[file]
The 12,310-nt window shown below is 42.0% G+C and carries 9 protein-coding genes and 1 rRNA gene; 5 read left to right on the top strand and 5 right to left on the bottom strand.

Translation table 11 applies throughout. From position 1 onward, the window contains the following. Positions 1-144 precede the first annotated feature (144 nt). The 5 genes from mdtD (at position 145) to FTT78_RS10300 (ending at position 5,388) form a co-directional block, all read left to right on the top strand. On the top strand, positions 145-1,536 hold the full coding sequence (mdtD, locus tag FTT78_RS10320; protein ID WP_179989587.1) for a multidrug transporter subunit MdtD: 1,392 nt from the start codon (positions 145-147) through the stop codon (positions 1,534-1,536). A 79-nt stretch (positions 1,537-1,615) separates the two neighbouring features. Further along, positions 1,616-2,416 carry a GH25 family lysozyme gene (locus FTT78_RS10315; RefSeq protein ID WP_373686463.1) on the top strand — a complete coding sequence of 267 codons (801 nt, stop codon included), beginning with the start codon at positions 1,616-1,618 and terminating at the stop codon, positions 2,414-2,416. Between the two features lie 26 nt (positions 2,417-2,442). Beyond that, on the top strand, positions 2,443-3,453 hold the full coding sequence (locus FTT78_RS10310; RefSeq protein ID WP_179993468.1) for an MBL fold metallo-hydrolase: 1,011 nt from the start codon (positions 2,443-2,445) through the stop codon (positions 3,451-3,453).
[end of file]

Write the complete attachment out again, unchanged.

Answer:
The 12,310-nt window shown below is 42.0% G+C and carries 9 protein-coding genes and 1 rRNA gene; 5 read left to right on the top strand and 5 right to left on the bottom strand.

Translation table 11 applies throughout. From position 1 onward, the window contains the following. Positions 1-144 precede the first annotated feature (144 nt). The 5 genes from mdtD (at position 145) to FTT78_RS10300 (ending at position 5,388) form a co-directional block, all read left to right on the top strand. On the top strand, positions 145-1,536 hold the full coding sequence (mdtD, locus tag FTT78_RS10320; protein ID WP_179989587.1) for a multidrug transporter subunit MdtD: 1,392 nt from the start codon (positions 145-147) through the stop codon (positions 1,534-1,536). A 79-nt stretch (positions 1,537-1,615) separates the two neighbouring features. Further along, positions 1,616-2,416 carry a GH25 family lysozyme gene (locus FTT78_RS10315; RefSeq protein ID WP_373686463.1) on the top strand — a complete coding sequence of 267 codons (801 nt, stop codon included), beginning with the start codon at positions 1,616-1,618 and terminating at the stop codon, positions 2,414-2,416. Between the two features lie 26 nt (positions 2,417-2,442). Beyond that, on the top strand, positions 2,443-3,453 hold the full coding sequence (locus FTT78_RS10310; RefSeq protein ID WP_179993468.1) for an MBL fold metallo-hydrolase: 1,011 nt from the start codon (positions 2,443-2,445) through the stop codon (positions 3,451-3,453).